Stronger Together: Strengthening families to improve outcomes for children.
reportposted on 04.04.2022, 04:49 by Naomi PfitznerNaomi Pfitzner, Silke Meyer, Nicola HelpsNicola Helps, Jasmine McGowanJasmine McGowan
While Child Protection policies and legal frameworks vary across Australian jurisdictions, all Child Protection services have statutory responsibilities to protect children and young
people from harm resulting from abuse and neglect within families or where parents are unable to provide adequate protection from such harm (AIHW, 2016; Child Family
Community Australia, 2018). If the Children’s Court finds a child is in need of protection, the Court may make a protection order. A child that is unable to safely live at home maybe placed with their wider family, community or in out-of-home care (OOHC).
In Australia, 72,000 children (13 per 1,000) were subject to a care and protection order in 2019-20. The majority of these children are subject to temporary care orders, which
may range from one month to multiple years. Most children who are removed from their homes under temporary care orders are placed in the care of family or kin. This is seen to
be in children’s best interest to maintain a level of familiarity and connectedness to family (AIHW, 2021). However, it can be problematic if children are placed in the (temporary) care
of an abusive parent who has been responsible for mothers and children’s experiences of domestic and family violence (DFV) (cf. Humphreys et al., 2019).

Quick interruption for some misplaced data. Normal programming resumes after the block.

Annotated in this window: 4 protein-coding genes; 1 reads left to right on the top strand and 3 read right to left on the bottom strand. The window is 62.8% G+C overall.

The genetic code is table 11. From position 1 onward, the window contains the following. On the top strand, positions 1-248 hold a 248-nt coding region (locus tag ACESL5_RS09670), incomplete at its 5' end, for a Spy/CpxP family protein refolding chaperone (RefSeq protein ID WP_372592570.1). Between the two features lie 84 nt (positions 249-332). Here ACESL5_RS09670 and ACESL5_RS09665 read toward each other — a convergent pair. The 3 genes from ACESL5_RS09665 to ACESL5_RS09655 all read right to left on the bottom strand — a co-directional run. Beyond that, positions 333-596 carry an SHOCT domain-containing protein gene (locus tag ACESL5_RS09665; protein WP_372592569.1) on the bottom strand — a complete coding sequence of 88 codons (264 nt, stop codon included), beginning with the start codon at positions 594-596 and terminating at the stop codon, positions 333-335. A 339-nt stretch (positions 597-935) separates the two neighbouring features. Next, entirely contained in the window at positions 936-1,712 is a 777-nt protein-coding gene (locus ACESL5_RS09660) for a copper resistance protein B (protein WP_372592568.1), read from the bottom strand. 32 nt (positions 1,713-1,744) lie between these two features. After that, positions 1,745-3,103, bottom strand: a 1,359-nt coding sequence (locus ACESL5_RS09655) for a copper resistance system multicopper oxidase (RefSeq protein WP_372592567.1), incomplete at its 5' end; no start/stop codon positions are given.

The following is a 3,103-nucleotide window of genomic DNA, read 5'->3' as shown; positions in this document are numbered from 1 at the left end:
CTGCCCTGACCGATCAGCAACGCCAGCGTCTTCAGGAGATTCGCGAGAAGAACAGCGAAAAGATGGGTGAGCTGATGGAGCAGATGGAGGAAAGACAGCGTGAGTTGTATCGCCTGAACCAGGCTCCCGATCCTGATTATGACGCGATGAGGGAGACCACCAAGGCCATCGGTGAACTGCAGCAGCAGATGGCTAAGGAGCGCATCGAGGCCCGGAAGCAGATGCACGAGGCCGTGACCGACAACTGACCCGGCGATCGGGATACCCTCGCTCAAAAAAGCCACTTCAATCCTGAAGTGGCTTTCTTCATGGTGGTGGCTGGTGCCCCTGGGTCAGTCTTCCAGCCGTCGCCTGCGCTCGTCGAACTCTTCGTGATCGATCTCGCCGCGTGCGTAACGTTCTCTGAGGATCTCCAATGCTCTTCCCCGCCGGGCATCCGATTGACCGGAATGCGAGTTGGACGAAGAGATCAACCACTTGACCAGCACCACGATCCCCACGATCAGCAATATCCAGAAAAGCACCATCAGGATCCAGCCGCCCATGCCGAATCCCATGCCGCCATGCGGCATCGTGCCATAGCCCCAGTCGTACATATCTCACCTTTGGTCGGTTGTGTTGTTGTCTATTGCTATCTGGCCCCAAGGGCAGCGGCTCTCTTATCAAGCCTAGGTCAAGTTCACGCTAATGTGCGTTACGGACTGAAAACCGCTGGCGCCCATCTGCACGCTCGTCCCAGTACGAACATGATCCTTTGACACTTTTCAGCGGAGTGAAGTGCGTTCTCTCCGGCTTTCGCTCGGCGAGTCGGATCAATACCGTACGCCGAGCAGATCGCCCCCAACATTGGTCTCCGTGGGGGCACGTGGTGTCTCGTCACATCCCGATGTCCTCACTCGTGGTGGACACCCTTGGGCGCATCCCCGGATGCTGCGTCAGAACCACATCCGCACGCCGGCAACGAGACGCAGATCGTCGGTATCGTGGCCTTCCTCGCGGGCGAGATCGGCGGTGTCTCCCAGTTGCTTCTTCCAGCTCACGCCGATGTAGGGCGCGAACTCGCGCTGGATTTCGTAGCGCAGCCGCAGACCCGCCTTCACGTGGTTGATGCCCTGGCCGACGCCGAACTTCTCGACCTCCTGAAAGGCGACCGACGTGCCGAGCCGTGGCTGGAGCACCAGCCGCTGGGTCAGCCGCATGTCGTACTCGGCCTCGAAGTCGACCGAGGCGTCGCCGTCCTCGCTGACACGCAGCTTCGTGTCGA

In Australia, most jurisdictions incorporate permanency-related actions and timeframes into case planning for children placed in alternative care arrangements. Guided by the principles of continuity and stability, permanency planning aims to develop and maintain meaningful connections between children subject to Child Protection intervention and their carers. It preferences the timely reunification of children with their families where
this is deemed to be in the children’s best interests (AIHW, 2020). Family preservation or reunification is a practice priority in permanency planning for children involved with
Child Protection. However, the national reunification rate of children who have temporarily been removed from family is only 21% in Australia overall and lower at 15% for Aboriginal and Torres Strait Islander children In 2019-20, 19% of children subject to a Family Reunification Order were reunited with family (AIHW, 2021).